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Subject: To Theme or Not to Theme rss

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Stephen Hall
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My latest game is nearing completion, and I am preparing for the next steps in the design process. It is a simple, fast, set collection card game that currently has no theme. However, it could work with just about any theme you can imagine.

As I prepare to make a sell sheet, pitch it to publishers, etc., would it be better to leave the game themeless and advertise the fact that it could accommodate any theme the publisher wanted, or should I give it a theme and then pitch the game? Or does it simply not matter?
 
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Michael Berg
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juggler5 wrote:
My latest game is nearing completion, and I am preparing for the next steps in the design process. It is a simple, fast, set collection card game that currently has no theme. However, it could work with just about any theme you can imagine.

As I prepare to make a sell sheet, pitch it to publishers, etc., would it be better to leave the game themeless and advertise the fact that it could accommodate any theme the publisher wanted, or should I give it a theme and then pitch the game? Or does it simply not matter?


I would pick a memorable theme that helps explain the rules. You want it to stick out in their mind and not come across as just another conglomeration of mechanics. Publishers are well aware that themes are changable.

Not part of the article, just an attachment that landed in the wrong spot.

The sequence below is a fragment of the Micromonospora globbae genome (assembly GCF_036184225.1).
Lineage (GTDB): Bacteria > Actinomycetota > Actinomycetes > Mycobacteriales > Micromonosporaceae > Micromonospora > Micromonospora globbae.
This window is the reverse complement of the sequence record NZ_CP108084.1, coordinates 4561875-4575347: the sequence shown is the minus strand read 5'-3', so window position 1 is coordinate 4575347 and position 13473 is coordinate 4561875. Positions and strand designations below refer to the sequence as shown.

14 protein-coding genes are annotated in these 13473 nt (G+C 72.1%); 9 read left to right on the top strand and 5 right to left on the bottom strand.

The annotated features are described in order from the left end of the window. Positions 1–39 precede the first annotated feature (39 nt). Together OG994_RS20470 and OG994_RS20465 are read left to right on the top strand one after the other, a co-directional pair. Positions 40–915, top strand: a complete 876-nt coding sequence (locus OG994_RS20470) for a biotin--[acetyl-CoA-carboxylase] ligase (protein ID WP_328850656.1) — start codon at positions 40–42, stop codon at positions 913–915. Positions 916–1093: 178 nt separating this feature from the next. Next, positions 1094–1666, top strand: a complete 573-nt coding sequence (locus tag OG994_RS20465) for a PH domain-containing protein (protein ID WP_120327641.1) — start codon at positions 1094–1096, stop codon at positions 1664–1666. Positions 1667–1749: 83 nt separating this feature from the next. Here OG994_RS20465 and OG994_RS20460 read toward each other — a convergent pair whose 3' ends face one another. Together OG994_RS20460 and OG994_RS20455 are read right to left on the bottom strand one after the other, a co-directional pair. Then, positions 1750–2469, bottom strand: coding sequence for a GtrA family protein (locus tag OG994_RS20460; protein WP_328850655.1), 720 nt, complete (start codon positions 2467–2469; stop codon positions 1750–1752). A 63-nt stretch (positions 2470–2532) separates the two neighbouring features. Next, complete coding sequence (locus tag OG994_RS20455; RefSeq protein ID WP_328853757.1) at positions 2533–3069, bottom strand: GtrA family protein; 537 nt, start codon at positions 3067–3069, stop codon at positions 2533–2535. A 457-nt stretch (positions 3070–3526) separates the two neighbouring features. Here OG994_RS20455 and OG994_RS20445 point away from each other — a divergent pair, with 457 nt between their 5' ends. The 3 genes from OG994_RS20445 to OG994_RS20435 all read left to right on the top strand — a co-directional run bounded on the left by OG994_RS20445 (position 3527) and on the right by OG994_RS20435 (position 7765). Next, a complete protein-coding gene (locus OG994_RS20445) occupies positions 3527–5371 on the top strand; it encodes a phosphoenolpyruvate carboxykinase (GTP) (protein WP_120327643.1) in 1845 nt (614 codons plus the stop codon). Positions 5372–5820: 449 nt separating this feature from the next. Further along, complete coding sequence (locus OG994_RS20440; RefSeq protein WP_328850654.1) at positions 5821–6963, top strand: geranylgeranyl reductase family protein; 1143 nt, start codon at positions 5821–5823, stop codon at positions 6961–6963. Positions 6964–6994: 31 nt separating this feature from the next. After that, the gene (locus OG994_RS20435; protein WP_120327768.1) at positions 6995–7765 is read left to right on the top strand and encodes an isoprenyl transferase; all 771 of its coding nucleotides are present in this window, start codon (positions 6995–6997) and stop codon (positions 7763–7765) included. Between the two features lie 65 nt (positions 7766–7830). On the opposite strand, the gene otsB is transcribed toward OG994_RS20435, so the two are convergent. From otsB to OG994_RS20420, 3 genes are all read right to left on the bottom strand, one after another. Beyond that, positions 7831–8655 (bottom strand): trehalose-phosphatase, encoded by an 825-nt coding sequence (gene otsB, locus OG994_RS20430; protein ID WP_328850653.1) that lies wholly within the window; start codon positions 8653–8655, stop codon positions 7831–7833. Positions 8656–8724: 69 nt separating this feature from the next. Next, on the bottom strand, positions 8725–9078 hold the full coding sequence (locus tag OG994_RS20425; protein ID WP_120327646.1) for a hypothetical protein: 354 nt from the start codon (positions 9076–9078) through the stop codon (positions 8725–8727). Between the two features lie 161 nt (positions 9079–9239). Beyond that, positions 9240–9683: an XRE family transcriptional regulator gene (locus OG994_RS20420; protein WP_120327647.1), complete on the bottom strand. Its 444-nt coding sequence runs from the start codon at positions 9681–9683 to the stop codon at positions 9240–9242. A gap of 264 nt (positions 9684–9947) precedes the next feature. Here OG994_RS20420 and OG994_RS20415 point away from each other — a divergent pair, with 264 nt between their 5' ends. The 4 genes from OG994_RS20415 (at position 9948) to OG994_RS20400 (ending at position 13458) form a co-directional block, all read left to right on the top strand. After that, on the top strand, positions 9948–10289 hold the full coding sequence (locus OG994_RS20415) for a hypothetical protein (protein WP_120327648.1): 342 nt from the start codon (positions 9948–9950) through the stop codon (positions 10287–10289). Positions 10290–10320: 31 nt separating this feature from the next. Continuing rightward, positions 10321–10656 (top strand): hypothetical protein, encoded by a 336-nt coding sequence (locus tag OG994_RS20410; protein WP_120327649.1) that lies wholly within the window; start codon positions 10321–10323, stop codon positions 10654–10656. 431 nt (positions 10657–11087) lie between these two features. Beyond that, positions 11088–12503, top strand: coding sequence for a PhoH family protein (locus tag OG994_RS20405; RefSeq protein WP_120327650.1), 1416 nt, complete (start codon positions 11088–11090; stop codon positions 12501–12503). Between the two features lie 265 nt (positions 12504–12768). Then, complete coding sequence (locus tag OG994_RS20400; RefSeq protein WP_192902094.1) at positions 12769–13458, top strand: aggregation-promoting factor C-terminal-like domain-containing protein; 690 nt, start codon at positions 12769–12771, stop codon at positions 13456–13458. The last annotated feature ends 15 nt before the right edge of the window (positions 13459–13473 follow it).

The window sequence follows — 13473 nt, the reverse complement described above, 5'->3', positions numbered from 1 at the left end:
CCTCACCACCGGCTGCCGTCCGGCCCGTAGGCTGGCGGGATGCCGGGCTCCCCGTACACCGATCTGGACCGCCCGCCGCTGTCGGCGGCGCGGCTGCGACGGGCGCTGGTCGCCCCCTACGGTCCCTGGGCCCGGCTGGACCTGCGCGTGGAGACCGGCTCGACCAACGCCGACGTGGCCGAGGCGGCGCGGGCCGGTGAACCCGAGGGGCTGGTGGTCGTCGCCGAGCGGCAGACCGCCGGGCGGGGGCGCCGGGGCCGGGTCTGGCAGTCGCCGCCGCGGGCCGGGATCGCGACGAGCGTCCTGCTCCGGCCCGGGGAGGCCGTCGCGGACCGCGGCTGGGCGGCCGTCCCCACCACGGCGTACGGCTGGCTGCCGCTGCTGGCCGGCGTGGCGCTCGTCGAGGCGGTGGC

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Bojan Prakljacic
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''If you have a game that you can spit&slap any theme onto it, then something is not good about that game.'' Those are the wise words of Sam Healey from the Dice Tower.



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Michael Berg
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8Oj4N wrote:
''If you have a game that you can spit&slap any theme onto it, then something is not good about that game.'' Those are the wise words of Sam Healey from the Dice Tower.


I understand the sentiment, but for small/simple/short games this isn't always the case. There are a lot of successful small games out there that can have their theme swapped without issue. The Resistance and Dominion both come to mind.
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DJ Wilde
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That depends on how you really want to market it. If you want to market it as a game that can have themes from all over and all genres or story lines, then be clear about that when you make your pitch. There are some game formats that seem to do well with this, (Legendary?)

But it may be that you will get more attention if there is a theme they can go with, and other themes can be opened up later on like with Monopoly.

It's up to you. I would go with the latter. Come up with a fun theme and rock it from there. Maybe you get licensing deals for more later on, maybe not.
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Russ Williams
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8Oj4N wrote:
''If you have a game that you can spit&slap any theme onto it, then something is not good about that game.'' Those are the wise words of Sam Healey from the Dice Tower.

A large number of excellent abstract strategy games says otherwise.
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